31. Downhill Algorithm Set path length l and trust levels λ1,…, λlto optimize expectation of anonymity metric. For 1 ≤ i ≤ l, Randomly select among routers with trust ≥ λi

  32. Downhill Algorithm Set path length l and trust levels λ1,…, λlto optimize expectation of anonymity metric. For 1 ≤ i ≤ l, Randomly select among routers with trust ≥ λi

  33. Downhill Algorithm Set path length l and trust levels λ1,…, λlto optimize expectation of anonymity metric. For 1 ≤ i ≤ l, Randomly select among routers with trust ≥ λi

  34. Downhill Algorithm Set path length l and trust levels λ1,…, λlto optimize expectation of anonymity metric. For 1 ≤ i ≤ l, Randomly select among routers with trust ≥ λi

  35. Downhill Algorithm Set path length l and trust levels λ1,…, λlto optimize expectation of anonymity metric. For 1 ≤ i ≤ l, Randomly select among routers with trust ≥ λi

  36. Downhill Algorithm • Set path length l and trust levels λ1,…, λlto optimize expectation of anonymity metric. • For 1 ≤ i ≤ l, Randomly select among routers with trust ≥ λi • For each connection, • Create circuit through selected routers. • Randomly choose two routers. • Extend circuit through them to the destination.

  37. Downhill Algorithm • Set path length l and trust levels λ1,…, λlto optimize expectation of anonymity metric. • For 1 ≤ i ≤ l, Randomly select among routers with trust ≥ λi • For each connection, • Create circuit through selected routers. • Randomly choose two routers. • Extend circuit through them to the destination.

  38. Downhill Algorithm • Set path length l and trust levels λ1,…, λlto optimize expectation of anonymity metric. • For 1 ≤ i ≤ l, Randomly select among routers with trust ≥ λi • For each connection, • Create circuit through selected routers. • Randomly choose two routers. • Extend circuit through them to the destination.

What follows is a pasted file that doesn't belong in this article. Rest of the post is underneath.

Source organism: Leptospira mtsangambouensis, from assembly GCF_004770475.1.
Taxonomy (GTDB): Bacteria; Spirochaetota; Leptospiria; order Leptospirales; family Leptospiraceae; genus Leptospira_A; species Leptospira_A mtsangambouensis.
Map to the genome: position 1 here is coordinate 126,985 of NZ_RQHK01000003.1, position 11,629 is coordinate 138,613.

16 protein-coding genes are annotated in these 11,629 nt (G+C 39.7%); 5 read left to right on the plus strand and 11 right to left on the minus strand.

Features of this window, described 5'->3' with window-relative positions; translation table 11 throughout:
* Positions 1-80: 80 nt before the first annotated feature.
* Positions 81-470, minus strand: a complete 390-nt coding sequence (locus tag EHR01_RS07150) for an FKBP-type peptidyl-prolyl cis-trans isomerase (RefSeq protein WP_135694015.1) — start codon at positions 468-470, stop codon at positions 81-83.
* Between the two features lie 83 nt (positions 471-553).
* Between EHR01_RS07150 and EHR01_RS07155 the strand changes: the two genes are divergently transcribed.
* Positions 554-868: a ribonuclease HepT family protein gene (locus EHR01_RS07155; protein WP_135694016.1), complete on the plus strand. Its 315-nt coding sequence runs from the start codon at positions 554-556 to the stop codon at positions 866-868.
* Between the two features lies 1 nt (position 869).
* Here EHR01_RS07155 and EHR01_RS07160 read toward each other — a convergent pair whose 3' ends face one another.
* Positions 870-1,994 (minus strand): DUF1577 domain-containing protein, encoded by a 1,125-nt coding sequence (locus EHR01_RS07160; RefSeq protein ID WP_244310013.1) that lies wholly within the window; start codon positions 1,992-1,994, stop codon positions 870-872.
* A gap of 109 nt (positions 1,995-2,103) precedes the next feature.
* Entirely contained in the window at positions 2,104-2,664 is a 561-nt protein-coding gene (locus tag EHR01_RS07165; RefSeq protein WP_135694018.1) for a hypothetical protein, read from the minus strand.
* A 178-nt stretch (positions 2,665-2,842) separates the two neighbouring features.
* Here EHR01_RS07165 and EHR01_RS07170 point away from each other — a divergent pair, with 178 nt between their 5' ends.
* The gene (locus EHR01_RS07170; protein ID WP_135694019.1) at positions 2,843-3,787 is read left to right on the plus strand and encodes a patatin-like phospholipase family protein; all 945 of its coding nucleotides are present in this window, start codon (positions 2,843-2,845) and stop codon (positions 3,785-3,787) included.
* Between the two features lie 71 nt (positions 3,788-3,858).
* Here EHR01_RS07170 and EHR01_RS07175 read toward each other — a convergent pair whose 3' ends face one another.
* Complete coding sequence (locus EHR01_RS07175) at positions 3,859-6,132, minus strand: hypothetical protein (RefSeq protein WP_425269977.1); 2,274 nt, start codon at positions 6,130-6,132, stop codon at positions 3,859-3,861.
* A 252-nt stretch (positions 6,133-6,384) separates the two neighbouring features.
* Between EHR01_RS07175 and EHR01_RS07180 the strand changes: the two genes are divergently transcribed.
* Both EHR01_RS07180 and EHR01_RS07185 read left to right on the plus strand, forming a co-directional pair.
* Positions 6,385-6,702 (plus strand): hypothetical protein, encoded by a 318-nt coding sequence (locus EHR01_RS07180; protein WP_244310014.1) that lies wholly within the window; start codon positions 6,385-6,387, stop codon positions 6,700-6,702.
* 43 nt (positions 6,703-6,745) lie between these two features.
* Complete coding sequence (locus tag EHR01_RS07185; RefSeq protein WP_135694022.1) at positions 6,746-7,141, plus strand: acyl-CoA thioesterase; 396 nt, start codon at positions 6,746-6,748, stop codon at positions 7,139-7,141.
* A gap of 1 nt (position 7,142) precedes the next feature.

39. Downhill Algorithm • Set path length l and trust levels λ1,…, λlto optimize expectation of anonymity metric. • For 1 ≤ i ≤ l, Randomly select among routers with trust ≥ λi • For each connection, • Create circuit through selected routers. • Randomly choose two routers. • Extend circuit through them to the destination.

  40. Anonymity Analysis • Metric: Posterior probability of actual source of a given connection. dynamic Example: static u • Let Ti = {r : τu(r) ≥ λi}. • Let Au⊂R be the routers compromised by Au. • Let X1 = Pr[ u chose observed path] = (|T1\Au|/|T1|) (|T2\Au|/|T2|)(1/|T3|) (1/|R|)2 • Let X2 = Pr[ n∈N chose observed path] = (|R\Au|/|R|)2(1/|R|)3 • Posterior probability: X1/(X1+|N|X2)

  41. Anonymity Analysis

  42. Anonymity Analysis Scenario 1: User has some limited information. τ=.1 τ=.99 τ=.9 10 routers 5 routers 1000 routers

  43. Anonymity Analysis Scenario 2: User and friends run routers. Adversary is strong. τ=.999 τ=.95 τ=.5 5 routers 50 routers 1000 routers

  44. Linking Analysis • Metric: Connection entropy at times user communicates. Example: (u,d1) (u,d2) (u,d3) t1 t2 t3

  45. Linking Analysis • Metric: Connection entropy at times user communicates. Example: (?,d1) (?,d2) (?,d3) t1 t2 t3 The adversary may not know the user.

  46. Linking Analysis • Metric: Connection entropy at times user communicates. Example: (v,d1) (v,d2) (v,d3) t1 t2 t3 Connections without dynamic hops may be linked by final hop.

  47. Linking Analysis • Metric: Connection entropy at times user communicates. Example: (v,d1) (w,d2) (x,d3) t1 t2 t3 With dynamic hops, posterior distribution may be more even.

  48. Linking Analysis • Metric: Connection entropy at times user communicates. Example: (v,d1) (w,d2) (x,d3) t1 t2 t3 With dynamic hops, posterior distribution may be more even. Theorem: Entropy of connection distribution is increased by using dynamic hops.

  49. Trust Errors Theorem (informal):Error in trust of router r changes expected anonymity proportional to 1. Size of error 2. Expected number of times r is used 3. Expected relative size of r’s trust set

  50. Trust Errors Errors in Scenario 1 (many @ medium trust) Fraction x of low are medium,x/2 of med. are low, x/2 of med. are high,x of high are medium.